PAKATAN HARAPAN (PH) has yet to mark its first anniversary in power. Yet cracks have begun to appear in the coalition, thanks largely to the entry of former Umno MPs.
Prime Minister Tun Dr Mahathir Mohamad has quite happily welcomed MPs who won on Barisan Nasional (BN) tickets in GE14 into his party, Parti Pribumi Bersatu Malaysia (PPBM).
These MPs are all from Umno, the party he once led and subsequently fought.
The crossovers have not gone down well with PPBM’s partners PKR and DAP.
The biggest loser – and most vehemently opposed to the crossovers – has to be PKR. It has 50 seats, making it the biggest party in PH, and its leader Datuk Seri Anwar Ibrahim is slated to be made prime minister just over a year from now.
Naturally, the fear within PKR is that if Mahathir manages to get more MPs, his party may very well become the strongest in the coalition and that may leave Anwar out in the cold.
But then again, that is a long shot by any measure. Even with the new additions from Umno, the party now has only 22 seats in Parliament.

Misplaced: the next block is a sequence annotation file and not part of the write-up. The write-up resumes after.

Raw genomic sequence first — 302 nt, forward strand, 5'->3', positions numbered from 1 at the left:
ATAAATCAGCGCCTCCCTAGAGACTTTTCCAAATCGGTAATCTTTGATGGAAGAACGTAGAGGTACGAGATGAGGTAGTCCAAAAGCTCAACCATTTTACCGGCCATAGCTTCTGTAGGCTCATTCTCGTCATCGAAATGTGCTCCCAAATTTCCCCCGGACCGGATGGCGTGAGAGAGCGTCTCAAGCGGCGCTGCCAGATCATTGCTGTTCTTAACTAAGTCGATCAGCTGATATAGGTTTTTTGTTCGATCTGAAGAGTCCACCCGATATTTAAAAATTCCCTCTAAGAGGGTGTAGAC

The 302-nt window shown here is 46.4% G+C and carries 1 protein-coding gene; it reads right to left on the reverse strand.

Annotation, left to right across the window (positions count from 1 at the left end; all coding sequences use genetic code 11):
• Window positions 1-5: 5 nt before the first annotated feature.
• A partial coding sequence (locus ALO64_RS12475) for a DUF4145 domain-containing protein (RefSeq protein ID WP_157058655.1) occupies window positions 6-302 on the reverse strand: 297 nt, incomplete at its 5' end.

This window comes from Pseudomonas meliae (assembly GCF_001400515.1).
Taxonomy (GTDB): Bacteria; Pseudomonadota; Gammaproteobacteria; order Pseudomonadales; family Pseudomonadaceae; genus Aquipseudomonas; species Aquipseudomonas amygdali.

DAP’s objection has nothing to do with any claim to the premiership. There is no way any leader in the Chinese-majority party will come close to getting the top job in the country.
But a stronger PPBM could diminish DAP’s influence within PH. Its 42 seats in Parliament makes it the second biggest party in the coalition. The party leaders are in no mood to be pushed down to third place.
Furthermore, the views held by some of the ex-Umno MPs do not go down well with DAP, if not most Malaysians.
Malaysian politics has always been race-based.
From the day Malaysia achieved independence, politics in the country has been largely based on race. The parties that won the first elections in 1955 were exclusively race-based – Umno for the Malays, MCA for the Chinese and MIC for the Indian community.
Six decades later, we have still not learned to recognise each other as Malaysians first.
In PH, two of the four parties – PPBM and Amanah – are exclusively Malay-Muslim-based while PKR, while multiracial in name, is largely Malay.
On the other hand, DAP, also supposedly multiracial, has always been more Chinese.
A stronger PPBM will strengthen Malay influence in the coalition at the expense of the non-Malays, and that is DAP’s main concern.
Despite their misgivings, very few, if any, PH leaders will confront Mahathir over his acceptance of ex-Umno MPs to strengthen his hand in the coalition.
And that, ultimately, could turn out to be their undoing.